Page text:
Footprints on the Journey

2014 Second Place Winner of "Best Online Blog-Individual" Category from the Catholic Press Association

Hoarders—The ‘Mental’ Edition

I’m an emotional hoarder. What I mean by that is I stockpile emotions until the weight of them becomes unbearable to hold and then I burst out in an explosion of whatever emotion I’ve been holding onto. It’s not a good thing to do.


I was thinking about this because my father used to have hoarding tendencies. If something were on sale, like soda bottles, he’d buy not one or two, but 10 or more to put in the basement. The same was true for other store bought things like paper towels and napkins, canned goods and the like. It was also true for odds and ends. We used to have additional chairs in our basement that he picked up along the side of the road, hurricane lamps and Christmas decorations galore.


I promised myself that I wouldn’t become a hoarder when I became an adult, but, like the cliché goes, the apple doesn’t fall far from the tree! Not only do I have some physical “collections” at my house—from comic books to toys from the 90s to books and more, my mental hoarding is top notch. Need some blue feelings? I have some in abundance? Anxiety? I have that in surplus as well.


If you are like me, you probably have some “extra” feelings you don’t really need to carry around with you as well. With summer coming, I feel like now is the perfect time to de-clutter both inside and out.


So how do we do that? How can we get rid of the garbage in our head? One way is through prayer. If we let God in, we can let go of some of the negativity we are holding onto. God doesn’t want us to be unhappy or full of anxiety. He says so many times in the Bible. Let’s try to listen to Him.


I’ve quoted this before, but it’s so good that I’m going to quote it again. It’s from St. Paul and it says, “Be anxious for nothing, but in everything, by prayer and petition, with thanksgiving, present your requests to God. And the peace of God, which surpasses all understanding, will guard your hearts and your minds in Christ Jesus.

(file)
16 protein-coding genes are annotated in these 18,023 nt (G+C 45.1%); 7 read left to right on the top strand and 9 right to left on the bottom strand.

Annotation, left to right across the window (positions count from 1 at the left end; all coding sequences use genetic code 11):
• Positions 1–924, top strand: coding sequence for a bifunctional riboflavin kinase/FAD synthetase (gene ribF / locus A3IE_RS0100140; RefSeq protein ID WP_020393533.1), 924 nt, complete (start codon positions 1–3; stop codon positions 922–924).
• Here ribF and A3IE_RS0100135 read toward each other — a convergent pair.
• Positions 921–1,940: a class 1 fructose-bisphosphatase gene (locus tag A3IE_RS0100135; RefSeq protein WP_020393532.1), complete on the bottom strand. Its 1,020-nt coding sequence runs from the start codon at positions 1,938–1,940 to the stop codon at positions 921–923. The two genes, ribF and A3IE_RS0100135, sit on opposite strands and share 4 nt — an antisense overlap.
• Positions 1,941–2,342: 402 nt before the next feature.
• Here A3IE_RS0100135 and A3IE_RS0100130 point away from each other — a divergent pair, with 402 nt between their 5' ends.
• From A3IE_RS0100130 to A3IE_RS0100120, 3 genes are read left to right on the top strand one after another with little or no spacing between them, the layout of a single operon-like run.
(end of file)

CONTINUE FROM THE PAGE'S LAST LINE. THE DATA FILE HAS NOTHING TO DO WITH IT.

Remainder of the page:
Walking on the Journey

Two years ago, right around this time, I wrote a post about my best friend who happens to be an atheist. It was one of my highest rated posts, with the largest number of views in the history of this blog. But that’s not all. It’s also the most meaningful to me for a very important reason.   After I wrote that blog I received an email from a lovely young woman named Jasmin, who told me that she, too, had an atheist friend named Thomas Romanelli whom she had introduced to “Footprints on the Journey.” She continued to say that through discernment and reading of the blog, he had changed his beliefs from atheism to Catholicism.     This year, I received a message from Romanelli, the former atheist, who told me that he had entered the Catholic Church at Easter!   Romanelli told me about his earlier beliefs and said, “I was raised in a Catholic family, but had no interest. I felt there was no evidence of God. I had no one to inspire me or educate me of the simplicity of believing, and understanding that evidence of God was not always apparent, but was often subtle.”   He went on to say now: “God has completely changed my life. I am more at peace with myself and others. I am more confident and self assured, knowing, not just believing, but knowing, that He is there for me.”   He mentioned that my blog had played a part in his conversion. At that, my heart soared with joy and I cried –sobbed, really. If I made a list of the five happiest moments of my life, receiving that note would rank high among them.   Why am I sharing this with you? For two reasons: Because oftentimes we don’t know the part we play in someone else’s life and because God can work in your life even if you think he can’t for whatever reason.   You may think that your actions have no effect on someone—but they do. Did you help a coworker with a project? You may be the reason he doesn’t quit. Are you a sponsor for a recovering addict? You may be the reason she doesn’t give up hope. Did you leave a nice comment on someone’s Facebook page? Your kindness could be the thing that stops others from rude remarks.   As we walk along this journey of life and faith, let’s try to remember that when others join us on our path, they are there for a reason—to teach us, to inspire us, to challenge us. St. Paul tells us in Ephesians 5:1-2, “Follow God’s example, therefore, as dearly loved children and walk in the way of love.”

Christopher Award Winner Shares Tools to Care for Aging Parents

Marcy Cottrell Houle won a Christopher Award last night for her book, “The Gift of Caring: Saving Our Parents from the Perils of Modern Healthcare.” When I heard the topic of her book, I knew immediately that I wanted to speak with her.


I am sure like me that many of you are coming to an age where it is becoming necessary to take care of sick or aging parents. I also know how difficult it can be. I was there to take care of my sick father during the last years of his life and have witnessed other close people taking care of sick relatives as well.


I wanted to share her book and her thoughts with you because I was definitely able to relate.


In her book she writes, “Growing up, I saw other people growing old, never my parents.” I am not an expert, but I think this happens to a lot of young adults. I think it’s sometimes hard to transition from the role of a child to the role of caretaker when it comes to your parents.